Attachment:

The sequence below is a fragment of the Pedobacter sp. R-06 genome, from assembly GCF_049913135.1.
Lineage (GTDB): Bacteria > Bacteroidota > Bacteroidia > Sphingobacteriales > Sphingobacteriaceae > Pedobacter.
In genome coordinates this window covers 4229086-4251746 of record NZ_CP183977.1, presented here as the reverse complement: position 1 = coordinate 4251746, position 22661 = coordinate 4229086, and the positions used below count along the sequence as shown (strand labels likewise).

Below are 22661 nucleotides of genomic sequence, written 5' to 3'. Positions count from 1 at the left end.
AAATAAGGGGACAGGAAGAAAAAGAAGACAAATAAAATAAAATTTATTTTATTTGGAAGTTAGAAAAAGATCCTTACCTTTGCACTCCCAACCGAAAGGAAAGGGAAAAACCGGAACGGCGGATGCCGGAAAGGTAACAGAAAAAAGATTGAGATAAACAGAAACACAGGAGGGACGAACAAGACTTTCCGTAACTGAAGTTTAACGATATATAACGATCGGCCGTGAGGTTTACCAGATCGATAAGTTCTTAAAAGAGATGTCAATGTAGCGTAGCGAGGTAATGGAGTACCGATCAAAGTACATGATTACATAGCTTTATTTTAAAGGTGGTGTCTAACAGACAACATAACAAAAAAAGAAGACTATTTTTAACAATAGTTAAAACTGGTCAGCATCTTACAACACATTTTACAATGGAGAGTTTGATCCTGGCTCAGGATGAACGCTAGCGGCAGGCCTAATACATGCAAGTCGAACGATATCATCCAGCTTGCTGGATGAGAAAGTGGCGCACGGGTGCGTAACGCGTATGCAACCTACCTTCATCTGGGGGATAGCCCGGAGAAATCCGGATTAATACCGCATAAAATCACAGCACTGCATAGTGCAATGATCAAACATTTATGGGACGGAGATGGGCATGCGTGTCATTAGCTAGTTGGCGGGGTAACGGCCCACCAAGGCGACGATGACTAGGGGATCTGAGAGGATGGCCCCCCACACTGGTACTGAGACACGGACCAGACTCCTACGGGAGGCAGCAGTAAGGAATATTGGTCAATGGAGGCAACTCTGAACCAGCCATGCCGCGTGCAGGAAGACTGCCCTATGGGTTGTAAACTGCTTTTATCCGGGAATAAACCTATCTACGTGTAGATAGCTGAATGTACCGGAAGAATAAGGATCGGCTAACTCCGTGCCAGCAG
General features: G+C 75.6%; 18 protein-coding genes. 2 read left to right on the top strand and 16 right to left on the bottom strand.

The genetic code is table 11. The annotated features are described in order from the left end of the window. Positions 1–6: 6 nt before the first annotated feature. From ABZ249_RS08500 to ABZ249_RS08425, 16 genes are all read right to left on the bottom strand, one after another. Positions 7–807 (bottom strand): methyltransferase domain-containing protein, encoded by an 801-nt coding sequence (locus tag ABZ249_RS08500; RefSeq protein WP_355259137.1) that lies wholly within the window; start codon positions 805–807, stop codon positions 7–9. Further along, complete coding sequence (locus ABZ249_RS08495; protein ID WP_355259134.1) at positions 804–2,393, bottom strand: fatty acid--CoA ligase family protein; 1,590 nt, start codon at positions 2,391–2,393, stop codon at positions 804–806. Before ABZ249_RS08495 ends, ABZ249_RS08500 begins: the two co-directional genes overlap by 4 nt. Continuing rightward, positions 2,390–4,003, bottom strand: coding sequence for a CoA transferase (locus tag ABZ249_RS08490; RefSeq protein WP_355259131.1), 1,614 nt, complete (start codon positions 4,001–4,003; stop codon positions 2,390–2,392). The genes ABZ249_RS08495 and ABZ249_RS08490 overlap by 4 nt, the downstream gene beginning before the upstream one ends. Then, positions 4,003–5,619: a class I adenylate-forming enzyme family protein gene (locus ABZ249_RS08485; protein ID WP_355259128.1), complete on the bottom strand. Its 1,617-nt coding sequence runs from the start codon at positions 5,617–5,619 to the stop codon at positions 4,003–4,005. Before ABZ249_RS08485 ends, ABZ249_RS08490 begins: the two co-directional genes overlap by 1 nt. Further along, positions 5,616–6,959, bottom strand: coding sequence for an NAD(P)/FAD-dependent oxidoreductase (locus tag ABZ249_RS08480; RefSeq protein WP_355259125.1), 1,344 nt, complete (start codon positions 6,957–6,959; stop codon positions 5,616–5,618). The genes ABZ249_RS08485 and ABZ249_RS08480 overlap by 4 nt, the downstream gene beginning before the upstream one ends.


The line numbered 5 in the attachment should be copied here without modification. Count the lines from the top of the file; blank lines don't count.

AAATAAGGGGACAGGAAGAAAAAGAAGACAAATAAAATAAAATTTATTTTATTTGGAAGTTAGAAAAAGATCCTTACCTTTGCACTCCCAACCGAAAGGAAAGGGAAAAACCGGAACGGCGGATGCCGGAAAGGTAACAGAAAAAAGATTGAGATAAACAGAAACACAGGAGGGACGAACAAGACTTTCCGTAACTGAAGTTTAACGATATATAACGATCGGCCGTGAGGTTTACCAGATCGATAAGTTCTTAAAAGAGATGTCAATGTAGCGTAGCGAGGTAATGGAGTACCGATCAAAGTACATGATTACATAGCTTTATTTTAAAGGTGGTGTCTAACAGACAACATAACAAAAAAAGAAGACTATTTTTAACAATAGTTAAAACTGGTCAGCATCTTACAACACATTTTACAATGGAGAGTTTGATCCTGGCTCAGGATGAACGCTAGCGGCAGGCCTAATACATGCAAGTCGAACGATATCATCCAGCTTGCTGGATGAGAAAGTGGCGCACGGGTGCGTAACGCGTATGCAACCTACCTTCATCTGGGGGATAGCCCGGAGAAATCCGGATTAATACCGCATAAAATCACAGCACTGCATAGTGCAATGATCAAACATTTATGGGACGGAGATGGGCATGCGTGTCATTAGCTAGTTGGCGGGGTAACGGCCCACCAAGGCGACGATGACTAGGGGATCTGAGAGGATGGCCCCCCACACTGGTACTGAGACACGGACCAGACTCCTACGGGAGGCAGCAGTAAGGAATATTGGTCAATGGAGGCAACTCTGAACCAGCCATGCCGCGTGCAGGAAGACTGCCCTATGGGTTGTAAACTGCTTTTATCCGGGAATAAACCTATCTACGTGTAGATAGCTGAATGTACCGGAAGAATAAGGATCGGCTAACTCCGTGCCAGCAG